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Spotlight: Good Guidebooks

Portrait of a Thoroughbred —
Paul Jamieson's North Flow

By Farwell Forrest
farwell@paddling.net

May 13, 2003

Guidebooks crowd outfitters' shelves and fill the pages of their catalogs, but not all guidebooks merit a place on your bookshelf. Last month we explored several ways to separate the winners in the Guidebook Stakes from the also-rans. This time around we'll look at a real thoroughbred, a veteran entry that's made it to the winner's circle many times. Even if you'll never paddle the waters it describes, you can learn a thing or two just by studying its championship form.

Before we join the crowd down at the paddock, though, here's a tip: every champion has to be put out to pasture sooner or later, and guidebooks are no exception. What can you do about this? Be sure you've got the latest printing of the most recent edition, for one thing. That's only common sense. But it's not enough in itself. You have to learn to listen to your inner voice as well. If what you see on the water doesn't fit the description in your guidebook, trust the evidence of your own eyes and not the printed page. Always. After all, the author of the guidebook won't go for a swim if things aren't quite as he described them. But you may.

Of course, rank beginners will have to rely almost entirely on the judgement of others. More experienced boaters, however, would be wise to weigh the words of James West Davidson and John Rugge: "The best policy, if you're going to make mistakes, is to make your own." Not that you'll have much choice in the matter. Whether you paddle a canoe or a kayak, you are the captain of your little ship. The guidebook hasn't been written that can substitute for a trained eye or on-the-water competence. Nor is there necessarily safety in numbers, no matter how numerous or how skilled your companions. Once you lower your butt into a small boat you're mostly on your own. The buck stops where you sit. It's your butt that's on the line, too. Good guidebooks can help you stay out of trouble, but they can't save you from yourself. There's just no substitute for good judgement.

Now, with those cautionary words in mind, let's take a closer look at a real thoroughbred. He's a little long in tooth, but you can still see the form that made him a champion. And speaking of form, guidebooks may not win Nobel Prizes for literature, but that doesn't mean they're all the same. Most fall into one of three categories. The first is the nothing-but-the-facts-ma'am school. These are spare and straightforward books that tell you where to go, how to get there, and what to expect when you arrive. Their authors' motto might well be taken from the Adirondack Mountain Club's Canoe Guide to Western and Central New York State, itself an excellent example of the type: "What the buyer wants from a guidebook is a clear, simple, and above all, accurate description of the canoe trip to be taken."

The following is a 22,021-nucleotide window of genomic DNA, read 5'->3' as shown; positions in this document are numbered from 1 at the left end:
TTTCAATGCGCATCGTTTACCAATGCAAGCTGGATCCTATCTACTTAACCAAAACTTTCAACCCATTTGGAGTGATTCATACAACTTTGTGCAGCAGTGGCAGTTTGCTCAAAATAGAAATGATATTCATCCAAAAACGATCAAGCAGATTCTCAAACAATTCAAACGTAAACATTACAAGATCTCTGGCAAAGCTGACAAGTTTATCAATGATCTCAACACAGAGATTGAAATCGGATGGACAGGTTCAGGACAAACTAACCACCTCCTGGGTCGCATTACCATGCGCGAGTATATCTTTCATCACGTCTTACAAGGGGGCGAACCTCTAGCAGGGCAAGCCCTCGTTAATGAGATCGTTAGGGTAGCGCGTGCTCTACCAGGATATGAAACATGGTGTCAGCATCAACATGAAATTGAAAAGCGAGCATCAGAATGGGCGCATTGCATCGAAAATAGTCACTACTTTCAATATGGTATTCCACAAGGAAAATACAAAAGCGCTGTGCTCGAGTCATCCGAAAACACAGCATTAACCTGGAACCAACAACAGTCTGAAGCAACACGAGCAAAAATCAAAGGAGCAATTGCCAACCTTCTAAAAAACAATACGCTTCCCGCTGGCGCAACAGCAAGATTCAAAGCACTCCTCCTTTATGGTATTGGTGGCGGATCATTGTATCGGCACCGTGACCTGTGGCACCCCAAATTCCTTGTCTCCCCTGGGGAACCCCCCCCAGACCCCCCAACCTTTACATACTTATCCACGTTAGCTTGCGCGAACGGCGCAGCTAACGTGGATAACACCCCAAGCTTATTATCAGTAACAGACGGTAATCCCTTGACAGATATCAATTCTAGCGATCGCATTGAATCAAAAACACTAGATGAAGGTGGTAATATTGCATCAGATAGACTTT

Well, yes, that's true of some guidebook purchasers, certainly. But many readers want more from paddling than a change of scene and a pounding pulse. Maybe you're one of them. If you are — if you like to know more about a river than the location of the put-in and the difficulty of the rapids — then books like the Appalachian Mountain Club's Quiet Water series merit your attention. The New York Canoe Guide, in particular, is a sort of latter-day Walden with maps. The authors' short "nature essays" are excellent introductions to the world glimpsed from a seat on the water, and I'll have more to say about their book in a later article. Today, however, I'd like to consider an example drawn from the third school of guidebook writing — the guidebook as gateway to history.

These books won't appeal to everyone. Some paddlers are perfectly happy carving endless figure-eights in flooded quarries, or seeing how many times they can cheat death in Class V-VI drops. For a few of us, however, the real lure of waterways is the window they open on forgotten scenes from our species' collective past. Tamia and I have explored this subject at length elsewhere. For the present, though, it's enough to note that writers haven't altogether neglected the interests of history buffs. Indeed, some of the best guidebooks have been written with them in mind.

Paul Jamieson's Adirondack Canoe Waters: North Flow, Third Edition (Adirondack Mountain Club, 1988; revised 1994) is a case in point. The author of this guide to the waterways of the St. Lawrence and Lake Champlain Basins of the Adirondacks was for many years a professor of English at St. Lawrence University in Canton, New York. He was already an old man in 1975, when the first edition of North Flow appeared. Now he's a very old man, and the job of keeping his book up to date has fallen to Donald Morris. It's not yet clear what this will mean for future editions. Jamieson was a canoeist, with only a passing interest in technically-difficult whitewater, and his narrative style matched his temperament. It was discursive, leisurely, and academic. He devotes two pages to weighing the merits of spelling the name of the Grass River with an added "e," for example. A few readers — and I freely admit that I'm one — will find such prosy back-eddies fascinating. Many more will think them maddening, however.